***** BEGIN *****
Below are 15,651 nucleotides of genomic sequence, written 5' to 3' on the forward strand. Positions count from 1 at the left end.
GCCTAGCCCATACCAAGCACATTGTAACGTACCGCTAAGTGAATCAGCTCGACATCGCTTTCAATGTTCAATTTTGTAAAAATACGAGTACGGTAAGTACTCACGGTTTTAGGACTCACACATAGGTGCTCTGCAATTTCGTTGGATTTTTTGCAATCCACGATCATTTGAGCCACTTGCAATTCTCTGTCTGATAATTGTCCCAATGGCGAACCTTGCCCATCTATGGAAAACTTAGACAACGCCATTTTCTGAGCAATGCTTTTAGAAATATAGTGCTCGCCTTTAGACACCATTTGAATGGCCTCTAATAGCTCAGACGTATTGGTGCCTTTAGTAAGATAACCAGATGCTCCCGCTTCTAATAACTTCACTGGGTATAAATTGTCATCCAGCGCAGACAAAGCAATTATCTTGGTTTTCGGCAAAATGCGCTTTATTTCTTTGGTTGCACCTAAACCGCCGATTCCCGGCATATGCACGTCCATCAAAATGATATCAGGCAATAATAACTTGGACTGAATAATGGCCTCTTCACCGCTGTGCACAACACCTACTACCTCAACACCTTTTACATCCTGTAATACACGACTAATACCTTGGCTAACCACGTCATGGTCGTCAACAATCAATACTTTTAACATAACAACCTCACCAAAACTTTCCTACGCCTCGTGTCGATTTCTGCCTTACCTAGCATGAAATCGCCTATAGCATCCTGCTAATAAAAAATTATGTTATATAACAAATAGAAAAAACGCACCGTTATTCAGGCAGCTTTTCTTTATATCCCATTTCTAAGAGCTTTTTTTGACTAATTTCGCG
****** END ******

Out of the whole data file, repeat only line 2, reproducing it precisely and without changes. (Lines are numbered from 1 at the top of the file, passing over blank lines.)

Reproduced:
GCCTAGCCCATACCAAGCACATTGTAACGTACCGCTAAGTGAATCAGCTCGACATCGCTTTCAATGTTCAATTTTGTAAAAATACGAGTACGGTAAGTACTCACGGTTTTAGGACTCACACATAGGTGCTCTGCAATTTCGTTGGATTTTTTGCAATCCACGATCATTTGAGCCACTTGCAATTCTCTGTCTGATAATTGTCCCAATGGCGAACCTTGCCCATCTATGGAAAACTTAGACAACGCCATTTTCTGAGCAATGCTTTTAGAAATATAGTGCTCGCCTTTAGACACCATTTGAATGGCCTCTAATAGCTCAGACGTATTGGTGCCTTTAGTAAGATAACCAGATGCTCCCGCTTCTAATAACTTCACTGGGTATAAATTGTCATCCAGCGCAGACAAAGCAATTATCTTGGTTTTCGGCAAAATGCGCTTTATTTCTTTGGTTGCACCTAAACCGCCGATTCCCGGCATATGCACGTCCATCAAAATGATATCAGGCAATAATAACTTGGACTGAATAATGGCCTCTTCACCGCTGTGCACAACACCTACTACCTCAACACCTTTTACATCCTGTAATACACGACTAATACCTTGGCTAACCACGTCATGGTCGTCAACAATCAATACTTTTAACATAACAACCTCACCAAAACTTTCCTACGCCTCGTGTCGATTTCTGCCTTACCTAGCATGAAATCGCCTATAGCATCCTGCTAATAAAAAATTATGTTATATAACAAATAGAAAAAACGCACCGTTATTCAGGCAGCTTTTCTTTATATCCCATTTCTAAGAGCTTTTTTTGACTAATTTCGCG